Virtual Context:The environment in which communication, information exchange and entertainment occur by means of technology, and in absence of physical contact. Some examples include computers, cell phones, tablets, television and audio transmissions. Tele-health enables practitioners with a means of facilitating virtual ‘home-visits.’
Consideration of context represents a systems approach to disability

American Occupational Therapy Association. (2014). Occupational therapy practice framework: Domain & process. (3rd Ed.). The American Journal of Occupational Therapy, 68(1), 1-48.

Cole, M.B., & Tufano, R.T. (2008). Applied theories in occupational therapy. Thorofare, NJ: SLACK Incorporated.

Kielhofner, G. (1978). General systems theory: Implications for theory and action in occupational therapy. The American Journal of Occupational Therapy, 32, 637-645.

Rapaport, A. (1986). General systems theory: Essential concepts and application. New York, NY: Cambridge University Press.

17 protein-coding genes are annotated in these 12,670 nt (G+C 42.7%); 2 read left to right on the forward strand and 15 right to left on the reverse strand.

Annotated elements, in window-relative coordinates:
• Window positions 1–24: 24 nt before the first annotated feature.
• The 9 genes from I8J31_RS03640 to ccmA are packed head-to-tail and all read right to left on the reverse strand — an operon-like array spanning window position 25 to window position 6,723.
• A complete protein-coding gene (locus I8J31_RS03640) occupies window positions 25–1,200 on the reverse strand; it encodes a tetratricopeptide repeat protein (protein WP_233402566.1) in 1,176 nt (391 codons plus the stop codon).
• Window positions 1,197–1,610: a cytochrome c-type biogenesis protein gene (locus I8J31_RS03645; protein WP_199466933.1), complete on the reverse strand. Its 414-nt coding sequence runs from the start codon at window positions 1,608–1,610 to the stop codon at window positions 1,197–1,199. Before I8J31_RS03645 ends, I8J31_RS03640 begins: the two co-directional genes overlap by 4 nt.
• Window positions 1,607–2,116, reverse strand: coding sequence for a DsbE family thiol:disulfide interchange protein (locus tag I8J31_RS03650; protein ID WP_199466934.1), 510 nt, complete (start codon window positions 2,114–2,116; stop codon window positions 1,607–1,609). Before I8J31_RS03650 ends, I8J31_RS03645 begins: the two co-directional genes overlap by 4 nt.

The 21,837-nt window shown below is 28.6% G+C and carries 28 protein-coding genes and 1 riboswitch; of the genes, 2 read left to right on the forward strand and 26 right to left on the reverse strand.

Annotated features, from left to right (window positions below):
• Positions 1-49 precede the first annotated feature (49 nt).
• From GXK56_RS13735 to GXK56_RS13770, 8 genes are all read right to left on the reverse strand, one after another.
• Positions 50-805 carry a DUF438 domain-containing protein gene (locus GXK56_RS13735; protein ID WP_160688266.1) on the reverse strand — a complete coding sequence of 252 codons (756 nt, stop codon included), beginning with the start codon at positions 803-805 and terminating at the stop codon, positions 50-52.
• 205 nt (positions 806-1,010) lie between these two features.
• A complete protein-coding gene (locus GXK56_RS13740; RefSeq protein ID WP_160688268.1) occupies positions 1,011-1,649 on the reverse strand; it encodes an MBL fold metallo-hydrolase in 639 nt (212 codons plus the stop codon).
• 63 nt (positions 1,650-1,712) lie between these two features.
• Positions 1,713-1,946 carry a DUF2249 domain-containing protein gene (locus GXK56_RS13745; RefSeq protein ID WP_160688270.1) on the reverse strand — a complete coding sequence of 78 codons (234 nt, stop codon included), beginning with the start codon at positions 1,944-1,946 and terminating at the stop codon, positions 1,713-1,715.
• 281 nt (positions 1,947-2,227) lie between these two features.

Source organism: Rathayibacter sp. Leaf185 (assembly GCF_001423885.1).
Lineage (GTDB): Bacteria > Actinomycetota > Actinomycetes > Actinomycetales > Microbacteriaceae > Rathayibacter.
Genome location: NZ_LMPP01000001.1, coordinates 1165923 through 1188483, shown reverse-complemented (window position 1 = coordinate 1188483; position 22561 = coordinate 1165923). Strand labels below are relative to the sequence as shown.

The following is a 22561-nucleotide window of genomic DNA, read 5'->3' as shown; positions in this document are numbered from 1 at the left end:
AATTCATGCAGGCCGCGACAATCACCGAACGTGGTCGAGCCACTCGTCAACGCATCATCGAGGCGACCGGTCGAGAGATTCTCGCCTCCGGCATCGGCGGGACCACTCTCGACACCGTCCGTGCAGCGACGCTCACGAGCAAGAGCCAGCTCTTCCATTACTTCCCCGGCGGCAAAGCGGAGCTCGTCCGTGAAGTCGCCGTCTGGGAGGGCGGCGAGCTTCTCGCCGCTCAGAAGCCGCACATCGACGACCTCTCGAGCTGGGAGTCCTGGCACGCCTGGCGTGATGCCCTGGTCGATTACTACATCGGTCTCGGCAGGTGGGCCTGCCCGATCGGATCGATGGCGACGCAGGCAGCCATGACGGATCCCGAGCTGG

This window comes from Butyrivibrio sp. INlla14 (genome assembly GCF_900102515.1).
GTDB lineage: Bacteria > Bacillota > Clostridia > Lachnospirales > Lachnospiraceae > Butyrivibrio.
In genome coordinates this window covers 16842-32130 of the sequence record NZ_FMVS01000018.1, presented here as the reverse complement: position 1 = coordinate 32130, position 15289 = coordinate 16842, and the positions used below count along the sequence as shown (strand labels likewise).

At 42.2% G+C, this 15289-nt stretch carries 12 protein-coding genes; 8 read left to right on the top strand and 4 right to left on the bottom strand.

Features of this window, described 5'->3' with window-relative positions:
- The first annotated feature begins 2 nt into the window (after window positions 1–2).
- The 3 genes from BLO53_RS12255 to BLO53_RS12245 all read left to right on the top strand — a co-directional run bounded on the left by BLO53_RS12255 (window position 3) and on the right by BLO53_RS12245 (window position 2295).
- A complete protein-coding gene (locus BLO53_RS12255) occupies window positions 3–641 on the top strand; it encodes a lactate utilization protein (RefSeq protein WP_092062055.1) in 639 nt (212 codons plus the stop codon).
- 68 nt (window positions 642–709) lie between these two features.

Spencer, J.C. (2003). Evaluation of performance contexts. In E. Crepeau, E. Cohn, & B Boyt Schell (Eds.), Willard & Spackman’s occupational therapy (10th ed.). Baltimore, MD: Lippincott, Williams & Wilkins.

Spencer, J.C., Perone, S., & Buss, A.T. (2011). Twenty years and going strong: A dynamic systems revolution in motor and cognitive development. Child Development Perspectives, 5(4), 260-266.

Von Bertalanffy, L (1968).

World Health Organization. (2001). International classification of functioning, disability, and health (ICF). Geneva: Author.

• Rejects reductionism to facilitate holism.
• Recognizes each client as an individual who experiences
life within various contexts.
• The client’s subjective reality fuels client-centered practice.

• May be difficult to pinpoint the source of the problem.
According to Spencer, Perone, & Bruss (2011) cognition is
not solely responsible for human behavior, but instead it
constructs behavior.